Travel operators lay on more flights to cope with pent-up demand for holidays

·4-min read
Tourists sunbathing in Praia do Camilo, Lagos, Faro district, Algarve, Portugal, before the Covid travel ban - Marco Bottigelli/Marco Bottigelli
Tourists sunbathing in Praia do Camilo, Lagos, Faro district, Algarve, Portugal, before the Covid travel ban - Marco Bottigelli/Marco Bottigelli

Travel operators are laying on extra flights and calling for the Government to put more countries on the quarantine-free green travel list to cope with pent-up demand for holidays.

Industry chiefs have criticised the “'overly cautious” approach of ministers in only approving 12 destinations so far.

Portugal, Gibraltar and Israel are among the small group of countries which will be on the green list from May 17, with these three, as well as Iceland, allowing Britons in without the need to quarantine.

The green list also features several remote British Overseas Territories and destinations where visits are heavily restricted, such as Australia, New Zealand, Singapore, Brunei and the Faroe Islands.

EasyJet announced it has put over 80,000 extra seats on sale from the UK to green list destinations to serve demand for travel this summer and will relaunch a route from Newcastle to Faro.

It said it is providing more flexibility for flights and holidays than ever before to help holidaymakers cope with the situation.

The airline’s chief executive John Lundgren said the decision to put so few European countries on the list was “simply not justified by the data or science”.

He said: ““We are disappointed that so few countries were put onto the green list as it is simply not justified by the data or the science and is inconsistent with the approach to reopen the domestic economy.

“However, easyJet is the biggest operator from the UK to the European countries which are currently on the Green list, and we have increased our flights to these destinations where we can in order to take as many customers away as possible to reunite them with friends and family or on a long-awaited holiday – and we are ready and able to ramp up.”

The chief executive of EasyJet Holidays, Garry Wilson, added: "We believe, looking at the science and looking at the data, that places like the Greek Islands, the Balearic Islands and the Canary Islands, very popular holiday destinations, actually do meet those criteria and should be on that list."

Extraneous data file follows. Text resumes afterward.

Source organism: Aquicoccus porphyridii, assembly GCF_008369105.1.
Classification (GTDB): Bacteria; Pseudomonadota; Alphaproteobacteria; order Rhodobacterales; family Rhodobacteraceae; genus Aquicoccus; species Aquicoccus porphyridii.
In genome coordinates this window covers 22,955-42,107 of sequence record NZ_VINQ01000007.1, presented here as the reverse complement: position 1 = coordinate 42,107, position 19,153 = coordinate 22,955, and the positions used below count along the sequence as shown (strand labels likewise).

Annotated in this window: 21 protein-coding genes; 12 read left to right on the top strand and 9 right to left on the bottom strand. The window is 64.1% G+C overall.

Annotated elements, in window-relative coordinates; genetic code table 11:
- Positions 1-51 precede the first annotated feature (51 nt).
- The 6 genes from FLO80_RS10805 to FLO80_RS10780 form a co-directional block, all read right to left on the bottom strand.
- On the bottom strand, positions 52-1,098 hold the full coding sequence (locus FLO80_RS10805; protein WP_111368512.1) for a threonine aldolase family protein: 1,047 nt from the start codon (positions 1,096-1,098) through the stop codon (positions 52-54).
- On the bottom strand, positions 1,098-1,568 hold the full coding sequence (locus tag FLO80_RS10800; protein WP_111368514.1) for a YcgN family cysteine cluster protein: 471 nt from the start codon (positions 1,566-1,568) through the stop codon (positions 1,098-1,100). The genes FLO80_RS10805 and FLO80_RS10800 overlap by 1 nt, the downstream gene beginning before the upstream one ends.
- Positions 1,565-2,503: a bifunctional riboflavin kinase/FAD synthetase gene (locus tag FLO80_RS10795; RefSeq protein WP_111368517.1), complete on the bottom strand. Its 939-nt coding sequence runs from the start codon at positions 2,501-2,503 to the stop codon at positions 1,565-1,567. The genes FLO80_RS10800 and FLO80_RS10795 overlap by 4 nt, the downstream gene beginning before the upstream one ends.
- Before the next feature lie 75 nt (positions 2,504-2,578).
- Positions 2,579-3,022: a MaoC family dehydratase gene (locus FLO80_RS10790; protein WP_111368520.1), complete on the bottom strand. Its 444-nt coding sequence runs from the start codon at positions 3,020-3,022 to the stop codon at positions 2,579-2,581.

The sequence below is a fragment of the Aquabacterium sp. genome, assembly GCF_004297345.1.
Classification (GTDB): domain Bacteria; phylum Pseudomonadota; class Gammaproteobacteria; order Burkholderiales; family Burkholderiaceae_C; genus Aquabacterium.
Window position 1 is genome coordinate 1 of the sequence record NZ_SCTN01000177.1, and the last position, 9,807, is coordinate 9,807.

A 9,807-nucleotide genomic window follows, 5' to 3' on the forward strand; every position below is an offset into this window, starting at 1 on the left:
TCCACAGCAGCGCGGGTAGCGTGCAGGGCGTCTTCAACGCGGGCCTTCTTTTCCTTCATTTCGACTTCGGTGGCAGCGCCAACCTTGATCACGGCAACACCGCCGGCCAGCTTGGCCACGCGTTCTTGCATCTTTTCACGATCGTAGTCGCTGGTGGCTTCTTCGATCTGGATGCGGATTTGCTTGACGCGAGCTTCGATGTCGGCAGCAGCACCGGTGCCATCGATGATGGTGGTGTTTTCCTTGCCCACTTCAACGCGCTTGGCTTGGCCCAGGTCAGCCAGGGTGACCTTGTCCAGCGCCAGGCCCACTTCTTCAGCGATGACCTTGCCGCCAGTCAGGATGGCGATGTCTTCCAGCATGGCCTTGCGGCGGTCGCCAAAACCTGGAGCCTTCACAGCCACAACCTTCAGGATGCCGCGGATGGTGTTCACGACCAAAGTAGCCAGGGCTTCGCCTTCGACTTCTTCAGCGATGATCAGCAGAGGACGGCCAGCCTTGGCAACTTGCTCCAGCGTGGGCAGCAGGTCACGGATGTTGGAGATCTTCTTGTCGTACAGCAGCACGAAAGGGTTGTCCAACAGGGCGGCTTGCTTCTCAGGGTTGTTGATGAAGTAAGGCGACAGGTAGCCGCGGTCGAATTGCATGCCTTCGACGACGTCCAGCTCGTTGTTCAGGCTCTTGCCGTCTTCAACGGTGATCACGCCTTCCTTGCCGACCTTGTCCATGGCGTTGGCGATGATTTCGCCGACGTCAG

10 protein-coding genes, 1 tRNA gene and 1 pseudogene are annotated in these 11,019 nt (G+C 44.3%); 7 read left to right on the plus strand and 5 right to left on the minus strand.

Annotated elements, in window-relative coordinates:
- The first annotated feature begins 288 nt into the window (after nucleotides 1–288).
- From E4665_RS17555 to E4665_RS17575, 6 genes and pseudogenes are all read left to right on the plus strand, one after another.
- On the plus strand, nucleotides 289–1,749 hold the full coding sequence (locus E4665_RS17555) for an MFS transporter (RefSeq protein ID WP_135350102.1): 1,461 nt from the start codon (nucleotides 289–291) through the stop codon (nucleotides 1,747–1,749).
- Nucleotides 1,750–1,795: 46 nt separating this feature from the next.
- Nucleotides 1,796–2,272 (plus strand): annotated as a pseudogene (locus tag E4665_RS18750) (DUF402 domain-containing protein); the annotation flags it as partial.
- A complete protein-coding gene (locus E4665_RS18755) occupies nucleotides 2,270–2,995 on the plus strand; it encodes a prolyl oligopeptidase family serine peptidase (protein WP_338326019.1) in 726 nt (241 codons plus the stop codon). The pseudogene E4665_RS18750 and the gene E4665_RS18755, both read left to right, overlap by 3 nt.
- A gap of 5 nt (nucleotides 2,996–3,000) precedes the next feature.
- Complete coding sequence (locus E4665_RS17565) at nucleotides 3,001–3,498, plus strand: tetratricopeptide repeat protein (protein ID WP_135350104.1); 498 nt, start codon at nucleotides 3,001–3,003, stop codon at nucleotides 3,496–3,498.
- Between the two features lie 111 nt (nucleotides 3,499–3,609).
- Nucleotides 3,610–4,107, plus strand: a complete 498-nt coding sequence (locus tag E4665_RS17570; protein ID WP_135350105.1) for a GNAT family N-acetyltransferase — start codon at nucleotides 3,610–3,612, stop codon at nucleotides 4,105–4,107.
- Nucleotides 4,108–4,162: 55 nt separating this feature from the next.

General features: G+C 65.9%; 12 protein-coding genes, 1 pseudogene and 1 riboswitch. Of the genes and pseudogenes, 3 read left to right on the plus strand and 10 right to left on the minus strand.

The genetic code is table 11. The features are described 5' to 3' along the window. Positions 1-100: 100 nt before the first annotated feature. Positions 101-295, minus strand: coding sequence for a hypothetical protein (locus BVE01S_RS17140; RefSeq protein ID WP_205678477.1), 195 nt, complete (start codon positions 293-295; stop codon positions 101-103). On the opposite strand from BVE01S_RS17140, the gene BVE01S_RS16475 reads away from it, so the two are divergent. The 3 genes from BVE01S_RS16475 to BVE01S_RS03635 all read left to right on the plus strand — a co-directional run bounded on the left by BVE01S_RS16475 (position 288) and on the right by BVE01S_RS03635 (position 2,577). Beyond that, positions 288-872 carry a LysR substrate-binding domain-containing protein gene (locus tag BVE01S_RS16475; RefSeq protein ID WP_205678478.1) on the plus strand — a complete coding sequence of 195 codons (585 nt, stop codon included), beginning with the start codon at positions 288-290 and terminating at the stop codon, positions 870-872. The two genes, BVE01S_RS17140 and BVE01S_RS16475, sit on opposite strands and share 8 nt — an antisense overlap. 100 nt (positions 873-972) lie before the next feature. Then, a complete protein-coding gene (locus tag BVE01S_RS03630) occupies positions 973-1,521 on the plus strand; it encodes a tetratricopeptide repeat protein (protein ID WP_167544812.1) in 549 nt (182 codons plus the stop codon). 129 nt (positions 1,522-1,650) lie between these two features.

Tui, the UK's largest holiday company, reported a sharp a rise in customer demand in the wake of the announcement, particularly for trips to Portugal.

A spokeswoman said: "We've had the best day of sales for summer 2021 holidays since the initial road map announcement in February. Sixty per cent of all holidays sold yesterday were to Portugal."

The firm said new flights and extra holidays have been added for people who want to "get away as quickly as possible".

People returning to England from a green destination from May 17 will not be required to self-isolate and are only required to take one post-arrival coronavirus test.

Transport Secretary Grant Shapps said the removal of the ban on international leisure travel is “necessarily cautious''.

But Virgin Atlantic called for the US to be added to the green list, while the iindustry body Airlines UK urged the Government to make “major additions” to the green list at the next review point in three weeks.

A Virgin Atlantic spokesman said of the quarantine-free list: “There is no reason for the US to be absent from the green list. This overly cautious approach fails to reap the benefits of the UK's successful vaccination programme.”

Airlines UK chief executive Tim Alderslade said: “This is a missed opportunity and, with so few countries making it on to the green list, represents a reopening of air travel in name only.

“By contrast, the EU has said vaccinated people will be able to travel without restrictions, which leaves the UK at risk of falling behind and not opening up international travel to key markets across Europe as well as the United States.”

Brian Strutton, general secretary of pilots' union Balpa, accused the Government of an “excess of caution”, adding: “'Almost all tourist hotspots in Europe, including Spain, France and Greece, are in the amber category, which is as good as red as far as most tourists are concerned, with potential 10-day quarantine needed on return.”

“Tourists are sat gazing at the amber light, revving their engines, desperate to travel safe in the knowledge that their jabs will protect them. The Government must flick those amber lights to green as soon as it possibly can.”

The unveiling of the green list led to prices for a return ticket from London Heathrow to Portuguese capital Lisbon to soar from £264 before the announcement to £332 afterwards.

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